The world only found out the tennis star was retiring on Wednesday, as she shared an emotional video with former doubles partner and good friend Casey Dellacqua.

Barty from Ipswich in Queensland, fought back tears as she made the bombshell announcement, saying she was physically and emotionally ‘spent’.

‘It’s the first time I’ve said it out loud, so it’s hard to say but I’m so happy and I’m so ready,’ she explained in the video.

‘I know I’ve done this before but in a very different feeling and I’m so grateful of what tennis has given me, all of my dreams plus more but I know the time is right now for me to step away and to put the rackets down.’

Ash Barty (pictured with fiance Garry Kissick) now plans to chase other dreams

Barty earned US$23.8 million (AU$37.75 million) in prize money and millions more in sponsorships, making her the 14th best-paid female player in history.

She made US$3 million from endorsements last year and was the eighth-highest paid female athlete in 2021, pocketing US$6.9 million, according to Forbes

Her total career earnings are estimated to be around the US$53 million-mark (AU$70 million). 

Barty also revealed she’s ‘physically spent’ after three consecutive years as the women’s world No.1 following her comeback to the sport in late 2016 after an 18-month break prompted by her struggles with mental health. 

BARTY’S FULL ANNOUNCEMENT 

I will be retiring from tennis.

‘It’s the first time I’ve actually said that out loud and yeah, it’s hard to say.

‘But I’m so happy and I’m so ready and I just know at the moment in my heart for me as a person, this is right.

‘I know I’ve done this before, but in a very different feeling.

‘I’m so grateful to everything that tennis has given me. It’s given me all of my dreams, plus more, but I know that the time is right now for me to step away and chase other dreams and to put the rackets down.

CASEY DELLACQUA: Why now?

ASH BARTY:  ‘It’s something I’ve been thinking about for a long time.

‘I’ve had a lot of incredible moments in my career that have been pivotal moments. And Wimbledon last year changed a lot for me as a person and for me as an athlete when you work so hard, your whole life for one goal, and I’ve been able to share that with so many incredible people.

‘But to be able to win Wimbledon, which was my dream, – the one true dream that I wanted in tennis – that really changed my perspective.

‘I just had I just had that gut feeling after Wimbledon and had spoken to my team quite a lot about it.

There was just a little part of me that wasn’t quite satisfied, wasn’t quite fulfilled.

‘And then came the challenge of the Australian Open and that for me just feels like the most perfect way, my perfect way, to celebrate what an amazing journey my tennis career has been.

‘As a person, this is what I want. I want to chase after some other dreams that I’ve always wanted to do.

‘I’ve always had that really healthy balance, but I’m really, really excited.

DELLACQUA: Hard for a lot of people to understand. You’re probably one of the most marketable athletes in the world. How difficult was it to come to this decision?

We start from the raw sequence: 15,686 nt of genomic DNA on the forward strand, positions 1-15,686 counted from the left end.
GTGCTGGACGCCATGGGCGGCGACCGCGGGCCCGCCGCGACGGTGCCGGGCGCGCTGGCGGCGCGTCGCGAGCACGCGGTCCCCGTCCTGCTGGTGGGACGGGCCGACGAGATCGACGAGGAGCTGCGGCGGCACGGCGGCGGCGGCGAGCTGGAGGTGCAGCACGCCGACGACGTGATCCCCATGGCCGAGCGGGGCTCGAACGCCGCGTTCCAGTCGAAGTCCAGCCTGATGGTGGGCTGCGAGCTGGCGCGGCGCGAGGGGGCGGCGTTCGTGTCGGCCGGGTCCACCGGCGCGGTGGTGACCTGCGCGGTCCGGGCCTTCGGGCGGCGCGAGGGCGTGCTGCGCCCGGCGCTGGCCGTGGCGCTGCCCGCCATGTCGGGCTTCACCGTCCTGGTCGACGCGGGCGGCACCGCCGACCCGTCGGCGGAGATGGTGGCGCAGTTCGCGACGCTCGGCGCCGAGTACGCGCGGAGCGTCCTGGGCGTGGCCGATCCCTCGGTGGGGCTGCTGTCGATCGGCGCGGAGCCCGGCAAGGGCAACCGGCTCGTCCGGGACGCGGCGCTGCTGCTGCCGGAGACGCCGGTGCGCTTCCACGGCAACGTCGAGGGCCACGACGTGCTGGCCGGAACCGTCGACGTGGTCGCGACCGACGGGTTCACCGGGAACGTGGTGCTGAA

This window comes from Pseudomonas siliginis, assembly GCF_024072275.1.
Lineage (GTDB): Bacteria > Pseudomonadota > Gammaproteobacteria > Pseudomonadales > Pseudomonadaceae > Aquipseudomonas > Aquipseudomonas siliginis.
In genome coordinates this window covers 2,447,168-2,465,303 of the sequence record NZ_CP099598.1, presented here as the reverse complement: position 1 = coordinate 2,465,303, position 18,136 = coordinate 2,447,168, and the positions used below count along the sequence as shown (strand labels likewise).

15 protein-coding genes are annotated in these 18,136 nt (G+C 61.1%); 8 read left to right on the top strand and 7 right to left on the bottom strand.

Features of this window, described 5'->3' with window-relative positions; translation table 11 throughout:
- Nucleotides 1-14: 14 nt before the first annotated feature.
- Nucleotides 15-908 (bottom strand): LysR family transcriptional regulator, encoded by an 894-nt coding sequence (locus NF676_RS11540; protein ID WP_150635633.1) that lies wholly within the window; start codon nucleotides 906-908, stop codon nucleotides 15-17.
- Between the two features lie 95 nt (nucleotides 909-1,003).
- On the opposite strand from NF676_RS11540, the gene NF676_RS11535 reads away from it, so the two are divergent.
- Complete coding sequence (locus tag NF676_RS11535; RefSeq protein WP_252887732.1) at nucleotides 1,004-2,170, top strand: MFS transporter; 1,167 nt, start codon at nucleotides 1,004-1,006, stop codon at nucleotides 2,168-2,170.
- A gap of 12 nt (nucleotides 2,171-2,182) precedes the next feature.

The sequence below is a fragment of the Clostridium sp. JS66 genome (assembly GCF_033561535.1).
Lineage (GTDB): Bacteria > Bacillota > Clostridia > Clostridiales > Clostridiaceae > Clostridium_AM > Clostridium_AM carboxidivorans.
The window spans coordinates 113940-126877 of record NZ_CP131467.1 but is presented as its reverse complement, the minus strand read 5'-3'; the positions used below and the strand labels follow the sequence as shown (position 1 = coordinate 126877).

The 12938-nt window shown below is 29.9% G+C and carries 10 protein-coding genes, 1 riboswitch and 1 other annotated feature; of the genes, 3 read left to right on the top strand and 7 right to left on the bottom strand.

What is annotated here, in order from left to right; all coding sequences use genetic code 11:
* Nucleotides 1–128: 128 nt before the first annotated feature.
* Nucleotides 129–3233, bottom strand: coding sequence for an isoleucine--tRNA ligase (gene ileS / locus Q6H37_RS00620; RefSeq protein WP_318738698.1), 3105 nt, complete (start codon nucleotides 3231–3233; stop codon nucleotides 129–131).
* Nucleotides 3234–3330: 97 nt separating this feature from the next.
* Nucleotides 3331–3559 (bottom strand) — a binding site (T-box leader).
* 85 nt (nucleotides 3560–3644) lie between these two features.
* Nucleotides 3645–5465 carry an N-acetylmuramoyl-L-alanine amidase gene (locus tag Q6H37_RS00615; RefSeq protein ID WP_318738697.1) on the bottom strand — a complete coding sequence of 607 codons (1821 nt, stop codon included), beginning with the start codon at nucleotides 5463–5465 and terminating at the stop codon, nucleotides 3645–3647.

BARTY: ‘There was a perspective shift in me in the second phase of my career that my happiness wasn’t dependent on the results.

‘Success for me is knowing that I’ve given absolutely everything, everything I can.

‘I’m fulfilled, I’m happy, and I know how much work it takes to bring the best out of yourself.

‘I just don’t have that in me anymore. I don’t have the physical drive, the emotional want and everything it takes to challenge yourself at the very top level anymore.

‘I am spent. I just know physically I have nothing more to give and that, for me, is success.

‘I’ve given absolutely everything I can to this beautiful sport of tennis and I’m really happy with that.

‘I know that people may not understand it. And that’s okay, I’m okay with that because I know that for me, Ash Barty, the person has so many dreams that she wants to chase after that don’t necessarily involve traveling the world, being away from my family being away from my home, which is where I’ve always wanted to be.

‘I’ll never ever ever stop loving tennis. It’ll always be a massive part of my life.

‘But now I think it’s important that I get to enjoy the next phase of my life as Ash Barty the person and not Ash Barty the athlete.

‘It was hard but it’s right and I know that brought me lots of comfort knowing that this is right for me.’ 

‘There was a perspective shift in me in the second phase of my career that my happiness wasn’t dependent on the results,’ Barty said.

‘Success for me is knowing that I’ve given absolutely everything, everything I can.

‘I’m fulfilled, I’m happy, and I know how much work it takes to bring the best out of yourself.

‘I just don’t have that in me anymore. I don’t have the physical drive, the emotional want and everything it takes to challenge yourself at the very top level anymore.

‘I am spent. I just know physically I have nothing more to give and that, for me, is success.

‘Now I think it’s important that I get to enjoy the next phase of my life as Ash Barty the person and not Ash Barty the athlete.’  

A young Ash Barty clings onto a junior tennis trophy she won at a tournament back in 2002 not knowing she would go on to become the world No.1